Source: Sherman Publications

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Students use engineering knowledge to stay afloat

by CJ Carnacchio

June 12, 2013

Freshmen Thomas Toteff (left) and Cody Blanchard paddled their way to victory.
Oxford High School students used math, cardboard and lots and lots of duct tape to build boats for a fun relay race in the school's pool last week.

This exercise in brain-power and teamwork was part of teacher Phil Kimmel's "What is Engineering?" class, an introductory course that was part of the new OHS May-mester.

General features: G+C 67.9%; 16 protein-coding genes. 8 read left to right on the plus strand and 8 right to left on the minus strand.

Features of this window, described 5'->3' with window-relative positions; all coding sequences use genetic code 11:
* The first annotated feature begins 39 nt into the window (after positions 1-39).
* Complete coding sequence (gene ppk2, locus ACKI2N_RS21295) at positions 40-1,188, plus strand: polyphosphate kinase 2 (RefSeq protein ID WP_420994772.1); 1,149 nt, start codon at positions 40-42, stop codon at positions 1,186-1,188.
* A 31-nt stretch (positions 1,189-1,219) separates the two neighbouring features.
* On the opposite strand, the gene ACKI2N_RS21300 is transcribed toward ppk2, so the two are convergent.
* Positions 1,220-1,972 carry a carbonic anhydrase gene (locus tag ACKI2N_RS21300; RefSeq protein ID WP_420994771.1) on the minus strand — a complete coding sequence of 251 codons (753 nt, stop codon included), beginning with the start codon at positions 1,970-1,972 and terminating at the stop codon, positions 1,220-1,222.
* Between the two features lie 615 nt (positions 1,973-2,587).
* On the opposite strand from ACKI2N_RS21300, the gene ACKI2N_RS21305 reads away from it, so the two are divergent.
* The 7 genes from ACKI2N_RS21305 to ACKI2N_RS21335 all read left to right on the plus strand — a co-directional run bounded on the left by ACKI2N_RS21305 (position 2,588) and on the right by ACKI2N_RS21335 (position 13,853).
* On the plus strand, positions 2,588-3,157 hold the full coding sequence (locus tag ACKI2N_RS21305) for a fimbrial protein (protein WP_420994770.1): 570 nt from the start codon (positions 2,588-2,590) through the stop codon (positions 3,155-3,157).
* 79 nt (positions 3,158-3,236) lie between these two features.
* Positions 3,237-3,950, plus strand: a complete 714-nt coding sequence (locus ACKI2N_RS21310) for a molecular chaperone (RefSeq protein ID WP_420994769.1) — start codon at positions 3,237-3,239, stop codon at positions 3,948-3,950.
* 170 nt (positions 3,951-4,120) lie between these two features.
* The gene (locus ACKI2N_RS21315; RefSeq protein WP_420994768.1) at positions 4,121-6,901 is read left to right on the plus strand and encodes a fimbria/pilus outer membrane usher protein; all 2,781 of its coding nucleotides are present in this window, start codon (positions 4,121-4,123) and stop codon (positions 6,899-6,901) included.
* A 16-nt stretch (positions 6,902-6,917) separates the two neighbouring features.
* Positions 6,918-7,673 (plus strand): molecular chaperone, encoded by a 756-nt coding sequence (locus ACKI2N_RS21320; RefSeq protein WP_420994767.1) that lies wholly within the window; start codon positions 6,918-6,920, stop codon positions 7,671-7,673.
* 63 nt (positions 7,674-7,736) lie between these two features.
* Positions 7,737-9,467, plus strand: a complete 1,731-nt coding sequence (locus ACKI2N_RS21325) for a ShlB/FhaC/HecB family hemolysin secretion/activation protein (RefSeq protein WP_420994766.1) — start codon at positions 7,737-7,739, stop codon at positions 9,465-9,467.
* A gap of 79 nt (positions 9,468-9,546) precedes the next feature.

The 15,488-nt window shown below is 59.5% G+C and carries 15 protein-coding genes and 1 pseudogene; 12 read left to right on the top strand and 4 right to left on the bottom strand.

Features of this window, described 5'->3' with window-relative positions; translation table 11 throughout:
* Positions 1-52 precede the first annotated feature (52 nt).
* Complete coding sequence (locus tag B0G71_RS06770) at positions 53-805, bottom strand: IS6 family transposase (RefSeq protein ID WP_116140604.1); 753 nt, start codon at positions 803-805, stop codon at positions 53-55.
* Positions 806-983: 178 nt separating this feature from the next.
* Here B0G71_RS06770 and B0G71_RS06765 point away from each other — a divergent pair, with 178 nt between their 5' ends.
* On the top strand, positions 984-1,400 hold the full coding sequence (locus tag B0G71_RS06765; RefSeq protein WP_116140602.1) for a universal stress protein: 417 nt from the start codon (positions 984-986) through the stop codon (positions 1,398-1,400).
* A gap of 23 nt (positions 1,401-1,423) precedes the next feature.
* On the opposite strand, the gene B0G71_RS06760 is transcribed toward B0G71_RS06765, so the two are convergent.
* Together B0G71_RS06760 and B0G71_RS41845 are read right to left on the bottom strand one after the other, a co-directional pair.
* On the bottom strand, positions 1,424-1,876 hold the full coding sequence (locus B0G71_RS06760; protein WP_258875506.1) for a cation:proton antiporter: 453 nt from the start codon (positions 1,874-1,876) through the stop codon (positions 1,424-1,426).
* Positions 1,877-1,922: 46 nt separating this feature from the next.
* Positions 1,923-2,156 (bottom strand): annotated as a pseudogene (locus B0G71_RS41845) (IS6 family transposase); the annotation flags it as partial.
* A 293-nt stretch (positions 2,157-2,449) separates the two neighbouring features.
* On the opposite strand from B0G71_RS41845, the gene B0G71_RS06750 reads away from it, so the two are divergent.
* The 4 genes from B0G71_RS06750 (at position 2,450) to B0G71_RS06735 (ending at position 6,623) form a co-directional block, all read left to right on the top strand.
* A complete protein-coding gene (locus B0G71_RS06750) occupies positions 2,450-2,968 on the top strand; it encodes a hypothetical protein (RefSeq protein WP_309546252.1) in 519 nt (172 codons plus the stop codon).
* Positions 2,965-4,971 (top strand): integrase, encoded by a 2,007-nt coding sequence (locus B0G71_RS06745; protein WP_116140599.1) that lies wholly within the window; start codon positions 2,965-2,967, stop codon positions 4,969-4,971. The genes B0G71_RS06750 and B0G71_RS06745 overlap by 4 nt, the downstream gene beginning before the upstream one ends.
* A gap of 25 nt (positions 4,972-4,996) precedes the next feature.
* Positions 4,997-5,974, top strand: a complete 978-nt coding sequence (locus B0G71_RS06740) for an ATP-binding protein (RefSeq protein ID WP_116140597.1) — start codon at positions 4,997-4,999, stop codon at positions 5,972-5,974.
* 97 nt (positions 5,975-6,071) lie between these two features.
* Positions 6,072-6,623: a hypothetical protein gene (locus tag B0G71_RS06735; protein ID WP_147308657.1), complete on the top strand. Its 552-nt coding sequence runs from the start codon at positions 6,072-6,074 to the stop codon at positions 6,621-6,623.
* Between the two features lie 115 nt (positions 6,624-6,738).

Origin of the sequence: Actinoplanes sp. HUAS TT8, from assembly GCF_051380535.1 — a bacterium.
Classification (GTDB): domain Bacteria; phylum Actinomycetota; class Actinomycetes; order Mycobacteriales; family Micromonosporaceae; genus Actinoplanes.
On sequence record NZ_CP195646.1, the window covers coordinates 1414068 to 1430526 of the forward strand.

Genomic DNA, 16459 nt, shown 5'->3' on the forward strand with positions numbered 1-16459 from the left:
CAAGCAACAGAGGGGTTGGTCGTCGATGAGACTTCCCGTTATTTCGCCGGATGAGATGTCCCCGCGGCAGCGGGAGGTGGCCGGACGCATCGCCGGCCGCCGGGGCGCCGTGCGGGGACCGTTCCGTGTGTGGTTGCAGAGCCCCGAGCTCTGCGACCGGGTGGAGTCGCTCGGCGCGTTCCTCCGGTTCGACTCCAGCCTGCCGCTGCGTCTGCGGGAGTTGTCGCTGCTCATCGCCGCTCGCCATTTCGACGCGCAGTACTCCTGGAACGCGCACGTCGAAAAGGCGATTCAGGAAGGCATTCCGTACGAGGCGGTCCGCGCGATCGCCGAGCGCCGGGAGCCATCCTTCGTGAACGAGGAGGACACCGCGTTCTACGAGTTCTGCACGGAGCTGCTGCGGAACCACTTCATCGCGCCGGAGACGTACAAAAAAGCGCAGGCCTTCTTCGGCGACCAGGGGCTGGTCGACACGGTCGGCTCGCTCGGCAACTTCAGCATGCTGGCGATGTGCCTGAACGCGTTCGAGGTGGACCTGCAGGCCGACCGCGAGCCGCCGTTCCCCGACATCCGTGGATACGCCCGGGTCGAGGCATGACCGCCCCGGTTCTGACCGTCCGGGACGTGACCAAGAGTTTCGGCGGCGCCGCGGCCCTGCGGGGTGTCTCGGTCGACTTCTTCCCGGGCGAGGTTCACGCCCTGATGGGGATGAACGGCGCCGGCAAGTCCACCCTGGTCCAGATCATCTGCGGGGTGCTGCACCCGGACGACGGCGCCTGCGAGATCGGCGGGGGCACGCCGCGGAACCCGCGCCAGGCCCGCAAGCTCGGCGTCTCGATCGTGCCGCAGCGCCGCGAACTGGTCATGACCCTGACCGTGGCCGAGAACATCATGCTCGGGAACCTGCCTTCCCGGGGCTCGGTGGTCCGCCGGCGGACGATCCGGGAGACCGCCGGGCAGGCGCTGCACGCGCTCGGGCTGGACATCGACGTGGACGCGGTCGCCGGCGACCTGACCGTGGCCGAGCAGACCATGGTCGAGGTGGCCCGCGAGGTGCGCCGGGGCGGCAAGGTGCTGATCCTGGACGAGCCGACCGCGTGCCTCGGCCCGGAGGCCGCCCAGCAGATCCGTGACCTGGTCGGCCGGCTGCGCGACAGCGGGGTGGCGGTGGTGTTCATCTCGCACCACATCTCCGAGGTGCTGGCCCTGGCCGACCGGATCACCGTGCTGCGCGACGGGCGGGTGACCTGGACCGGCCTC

Kimmel purposely kept the rules "vague" in order to see what the students would come up with in terms of design ideas and unique ways to keep their cardboard vessels afloat.

"Nobody's going to go out into the real world and build cardboard boats for a living, but they are going to have to solve problems and understand the design process," he said.

Originally, Kimmel told students their boats had to support the weight of three people, so they based their calculations and designs with those parameters in mind.

Students had to figure out how much water their total weight would displace, then design and build boats that would transport them safely and dryly from one end of the pool to the other and back.

Right before the relay race, Kimmel changed the number to two people. That's consistent with one of his main lessons in the real world, engineers must "be ready for design changes all the time." Photos by Editor C.J. Carnacchio